Over at The Story Prize blog, I have a guest post up. Check it out here.
In presenting deeply conflicted characters, and sometimes unpleasant characters, I guess, in hindsight, I was looking for ways to broaden the emotional landscape of much of so-called contemporary Indian American fiction—though perhaps more accurately I was reacting to what felt like a strangled emotional territory. And also to make, in my own small way, a larger claim on the universality of experience, and that it doesn’t have to born out of exhausted tropes— the newly arrived immigrant, the clash of cultures, the relatively narrow emotional bandwidth of adapting to American middle class life.
At night, the junkies take over the square. They are almost vaporously thin, like the dead even before they shoot up. They have ruined most of their veins and bend forward to stick the needle in the backs of their knees or other parts of their legs. The happy ones are curled up fetally, oblivious to everything. A tall South Asian man with a tense, fierce face asks me several nights in a row if I want anything. “Hash? Junk? Anything?”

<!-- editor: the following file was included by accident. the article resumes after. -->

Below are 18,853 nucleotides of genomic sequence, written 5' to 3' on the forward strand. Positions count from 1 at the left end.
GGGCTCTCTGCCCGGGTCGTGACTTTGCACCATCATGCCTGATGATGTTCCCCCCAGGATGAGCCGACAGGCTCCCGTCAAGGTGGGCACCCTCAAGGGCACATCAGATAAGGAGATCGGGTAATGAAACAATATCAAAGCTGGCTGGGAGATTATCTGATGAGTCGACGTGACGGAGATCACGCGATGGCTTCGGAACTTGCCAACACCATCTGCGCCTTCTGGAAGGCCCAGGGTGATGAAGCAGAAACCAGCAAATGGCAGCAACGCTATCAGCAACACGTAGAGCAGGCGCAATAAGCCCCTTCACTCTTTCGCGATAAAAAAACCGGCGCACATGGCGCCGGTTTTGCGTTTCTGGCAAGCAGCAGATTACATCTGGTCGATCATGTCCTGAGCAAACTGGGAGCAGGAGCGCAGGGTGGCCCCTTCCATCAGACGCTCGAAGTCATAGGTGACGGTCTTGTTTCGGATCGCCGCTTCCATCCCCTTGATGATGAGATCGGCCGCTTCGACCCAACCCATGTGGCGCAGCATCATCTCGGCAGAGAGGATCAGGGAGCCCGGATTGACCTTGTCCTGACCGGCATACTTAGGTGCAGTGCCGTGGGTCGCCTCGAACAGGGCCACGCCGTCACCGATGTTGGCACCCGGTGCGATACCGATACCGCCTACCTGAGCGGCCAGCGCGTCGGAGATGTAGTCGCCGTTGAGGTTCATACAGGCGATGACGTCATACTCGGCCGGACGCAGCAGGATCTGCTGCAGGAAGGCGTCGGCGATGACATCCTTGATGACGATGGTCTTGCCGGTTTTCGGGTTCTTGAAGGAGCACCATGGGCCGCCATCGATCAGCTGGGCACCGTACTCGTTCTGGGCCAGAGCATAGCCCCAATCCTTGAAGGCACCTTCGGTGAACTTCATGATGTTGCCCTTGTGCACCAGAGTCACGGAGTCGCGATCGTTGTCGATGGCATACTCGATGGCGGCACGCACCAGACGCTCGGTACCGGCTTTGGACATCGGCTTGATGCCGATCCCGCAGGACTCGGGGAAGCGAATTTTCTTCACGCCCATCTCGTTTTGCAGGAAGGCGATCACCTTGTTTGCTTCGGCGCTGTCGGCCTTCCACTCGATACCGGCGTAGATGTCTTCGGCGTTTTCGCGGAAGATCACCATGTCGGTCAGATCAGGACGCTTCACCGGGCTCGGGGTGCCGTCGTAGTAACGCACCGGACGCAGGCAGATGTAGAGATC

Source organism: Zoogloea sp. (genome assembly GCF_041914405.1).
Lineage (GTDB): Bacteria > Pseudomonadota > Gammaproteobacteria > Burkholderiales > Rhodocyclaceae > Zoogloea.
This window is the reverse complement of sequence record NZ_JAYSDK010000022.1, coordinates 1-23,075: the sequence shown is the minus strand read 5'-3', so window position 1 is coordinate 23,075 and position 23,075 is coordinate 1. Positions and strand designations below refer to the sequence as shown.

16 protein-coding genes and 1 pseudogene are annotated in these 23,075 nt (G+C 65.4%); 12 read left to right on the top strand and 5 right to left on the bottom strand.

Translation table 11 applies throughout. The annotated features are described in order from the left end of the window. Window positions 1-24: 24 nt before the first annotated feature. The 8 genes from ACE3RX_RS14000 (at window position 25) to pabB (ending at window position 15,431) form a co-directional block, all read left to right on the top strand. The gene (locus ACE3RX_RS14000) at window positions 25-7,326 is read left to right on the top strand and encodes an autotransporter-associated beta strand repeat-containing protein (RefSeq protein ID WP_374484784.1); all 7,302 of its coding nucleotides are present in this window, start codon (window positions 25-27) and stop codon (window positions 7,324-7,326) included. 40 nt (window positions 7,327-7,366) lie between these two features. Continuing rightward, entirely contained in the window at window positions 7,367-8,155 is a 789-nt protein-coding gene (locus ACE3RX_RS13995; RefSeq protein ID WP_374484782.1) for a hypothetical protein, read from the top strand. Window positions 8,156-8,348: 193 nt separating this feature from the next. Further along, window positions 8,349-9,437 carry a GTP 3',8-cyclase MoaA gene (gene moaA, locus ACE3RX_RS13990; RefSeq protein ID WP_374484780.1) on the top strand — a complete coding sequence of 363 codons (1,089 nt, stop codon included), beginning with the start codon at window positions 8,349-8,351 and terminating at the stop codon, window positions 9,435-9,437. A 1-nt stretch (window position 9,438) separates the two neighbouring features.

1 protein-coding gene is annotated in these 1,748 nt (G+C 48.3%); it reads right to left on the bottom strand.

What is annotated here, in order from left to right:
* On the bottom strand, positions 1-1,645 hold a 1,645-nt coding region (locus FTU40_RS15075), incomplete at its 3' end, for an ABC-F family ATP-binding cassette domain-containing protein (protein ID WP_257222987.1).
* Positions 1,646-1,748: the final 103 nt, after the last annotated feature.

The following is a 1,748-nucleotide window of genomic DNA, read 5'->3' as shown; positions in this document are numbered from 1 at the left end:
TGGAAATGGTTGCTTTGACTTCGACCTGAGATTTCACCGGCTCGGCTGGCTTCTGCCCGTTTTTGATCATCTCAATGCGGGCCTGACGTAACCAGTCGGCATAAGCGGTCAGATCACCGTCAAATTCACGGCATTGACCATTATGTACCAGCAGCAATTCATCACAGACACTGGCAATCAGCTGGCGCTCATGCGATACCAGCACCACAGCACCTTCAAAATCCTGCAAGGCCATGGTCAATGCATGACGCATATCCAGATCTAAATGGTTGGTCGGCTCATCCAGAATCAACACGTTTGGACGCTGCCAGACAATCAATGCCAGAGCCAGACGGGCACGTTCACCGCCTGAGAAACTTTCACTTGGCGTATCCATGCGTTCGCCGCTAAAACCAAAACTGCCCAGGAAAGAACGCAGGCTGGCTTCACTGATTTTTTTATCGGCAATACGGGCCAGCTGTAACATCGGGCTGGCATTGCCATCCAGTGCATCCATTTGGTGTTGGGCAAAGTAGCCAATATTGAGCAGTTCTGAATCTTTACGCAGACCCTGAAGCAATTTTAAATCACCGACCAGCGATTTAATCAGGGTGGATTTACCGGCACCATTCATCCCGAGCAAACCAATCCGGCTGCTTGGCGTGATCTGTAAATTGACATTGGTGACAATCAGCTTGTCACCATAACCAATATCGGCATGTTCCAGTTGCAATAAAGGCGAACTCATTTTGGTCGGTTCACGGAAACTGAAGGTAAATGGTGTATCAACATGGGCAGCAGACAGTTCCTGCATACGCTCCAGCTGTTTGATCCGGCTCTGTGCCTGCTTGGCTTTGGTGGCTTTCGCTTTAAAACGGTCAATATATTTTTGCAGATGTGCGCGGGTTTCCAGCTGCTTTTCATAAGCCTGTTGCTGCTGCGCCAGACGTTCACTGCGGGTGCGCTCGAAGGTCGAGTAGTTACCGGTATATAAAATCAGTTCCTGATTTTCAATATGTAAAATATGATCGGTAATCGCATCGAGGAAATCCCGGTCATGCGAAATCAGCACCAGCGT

Read the whole story here.
Beyond the lives tragically lost, it is the attack on this institution that I feel most deeply, for the gurdwara is not only a place of worship and service, but also one of real community and, for the children, of uninhibited play where the demands of parents are relaxed and the spectre of bullies a distant threat.
Read the full story here.
I didn’t write the headline on the published piece, and nor is that what I say. And the paragraph breaks on the online version are a mess. Not mine for sure.
As a Sikh, as an American, the latest, the murder of five Sikhs and a police officer at a gurudwara in Oak Creek, Wisconsin, hits home for me, and home hard.